Nephronophthisis is an autosomal recessive tubulointerstitial nephropathy that is a leading genetic etiology of end stage renal disease in children and young adults. Approximately 60% of patients with a known genetic etiology of nephronophthisis are due to homozygous deletion of the NPHP1 gene. Fluorescence In-Situ Hybridization is both sensitive and specific for the detection of NPHP1 deletion in renal biopsies suspected to represent nephronophthisis. (A) Cases without NPHP1 deletion show nuclear profiles (DAPI blue) with two probe signals for both the control centromeric probe CEP2 (FITC green) and NPHP1 (CY3 orange). An arrow indicates a nuclear profile with two signals of both probes. Not all cells have two green and orange signals due to nuclear cut-through inherent in three-micron tissue sections (B) Cases with NPHP1 deletion reveal nuclear profiles with two probe signals for only CEP2– FITC conjugate (green) probe, and no signal for the NPHP1 CY3- conjugated probe (orange). The arrow indicates a nuclear profile with two CEP2 probe signals and no signals for the NPHP1 probe. Not all cells have two green signals due to nuclear cut-through inherent in three-micron tissue sections.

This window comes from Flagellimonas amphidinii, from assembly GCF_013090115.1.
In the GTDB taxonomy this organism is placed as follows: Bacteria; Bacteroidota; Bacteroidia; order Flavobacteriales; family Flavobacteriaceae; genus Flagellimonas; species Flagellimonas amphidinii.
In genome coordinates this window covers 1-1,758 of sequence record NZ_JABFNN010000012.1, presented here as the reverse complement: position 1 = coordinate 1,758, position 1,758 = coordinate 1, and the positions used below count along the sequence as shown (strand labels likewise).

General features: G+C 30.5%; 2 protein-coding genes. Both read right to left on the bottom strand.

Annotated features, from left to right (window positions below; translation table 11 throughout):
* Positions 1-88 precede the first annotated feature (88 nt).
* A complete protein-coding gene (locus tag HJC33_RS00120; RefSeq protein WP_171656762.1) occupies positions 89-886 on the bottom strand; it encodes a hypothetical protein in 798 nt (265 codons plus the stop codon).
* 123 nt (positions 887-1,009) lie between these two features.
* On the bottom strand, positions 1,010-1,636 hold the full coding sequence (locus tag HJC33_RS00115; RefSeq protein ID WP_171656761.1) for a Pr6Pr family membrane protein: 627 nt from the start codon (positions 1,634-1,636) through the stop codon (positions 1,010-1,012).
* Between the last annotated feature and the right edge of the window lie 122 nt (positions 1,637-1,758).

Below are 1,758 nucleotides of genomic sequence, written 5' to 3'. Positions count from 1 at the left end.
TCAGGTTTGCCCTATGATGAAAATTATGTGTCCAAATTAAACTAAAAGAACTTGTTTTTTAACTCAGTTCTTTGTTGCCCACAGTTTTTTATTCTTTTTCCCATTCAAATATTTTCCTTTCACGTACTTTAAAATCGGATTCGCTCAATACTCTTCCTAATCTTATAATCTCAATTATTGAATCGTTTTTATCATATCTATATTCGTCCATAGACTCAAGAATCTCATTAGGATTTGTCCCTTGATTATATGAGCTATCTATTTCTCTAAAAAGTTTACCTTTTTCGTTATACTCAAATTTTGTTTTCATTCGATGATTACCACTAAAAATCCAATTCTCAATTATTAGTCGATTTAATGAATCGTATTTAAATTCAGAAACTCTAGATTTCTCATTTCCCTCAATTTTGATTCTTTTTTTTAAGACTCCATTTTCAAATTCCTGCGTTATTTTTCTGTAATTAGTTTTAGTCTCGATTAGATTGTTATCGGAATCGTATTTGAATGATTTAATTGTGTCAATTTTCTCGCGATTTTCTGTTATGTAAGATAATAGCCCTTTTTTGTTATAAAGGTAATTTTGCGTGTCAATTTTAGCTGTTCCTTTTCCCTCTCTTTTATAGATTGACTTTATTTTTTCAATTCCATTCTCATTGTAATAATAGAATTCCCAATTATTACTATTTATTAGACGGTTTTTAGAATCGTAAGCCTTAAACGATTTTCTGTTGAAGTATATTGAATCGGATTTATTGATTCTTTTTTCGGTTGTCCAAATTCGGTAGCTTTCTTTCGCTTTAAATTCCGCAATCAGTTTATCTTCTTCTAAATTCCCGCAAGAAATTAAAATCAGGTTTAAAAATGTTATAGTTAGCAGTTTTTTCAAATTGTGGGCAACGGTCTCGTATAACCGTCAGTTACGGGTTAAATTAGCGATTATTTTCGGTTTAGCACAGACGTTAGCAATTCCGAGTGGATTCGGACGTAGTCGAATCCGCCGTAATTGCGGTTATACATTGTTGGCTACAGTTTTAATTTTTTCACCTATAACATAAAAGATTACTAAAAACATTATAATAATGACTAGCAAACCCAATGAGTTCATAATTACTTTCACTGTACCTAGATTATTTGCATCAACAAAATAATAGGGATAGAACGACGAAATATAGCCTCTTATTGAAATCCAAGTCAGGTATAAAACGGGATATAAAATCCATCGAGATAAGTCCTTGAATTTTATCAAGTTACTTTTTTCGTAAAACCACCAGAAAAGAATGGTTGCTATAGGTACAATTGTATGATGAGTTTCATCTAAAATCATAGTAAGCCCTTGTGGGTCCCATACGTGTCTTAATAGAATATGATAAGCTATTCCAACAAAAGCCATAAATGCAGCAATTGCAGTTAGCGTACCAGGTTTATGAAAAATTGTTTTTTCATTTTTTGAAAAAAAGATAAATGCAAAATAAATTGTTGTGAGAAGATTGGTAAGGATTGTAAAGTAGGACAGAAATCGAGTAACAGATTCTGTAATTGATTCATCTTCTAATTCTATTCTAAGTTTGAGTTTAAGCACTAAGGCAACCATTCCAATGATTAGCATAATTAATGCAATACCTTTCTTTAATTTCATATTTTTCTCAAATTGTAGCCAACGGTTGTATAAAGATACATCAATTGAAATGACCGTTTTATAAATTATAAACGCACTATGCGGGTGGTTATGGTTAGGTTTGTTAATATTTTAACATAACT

Reference: CP Larsen, SM Bonsib, ML Beggs, JD Wilson. Fluorescence in situ hybridization for the diagnosis of NPHP1 deletion-related nephronophthisis on renal biopsy. 2018. Hum Path. [epub ahead of print]
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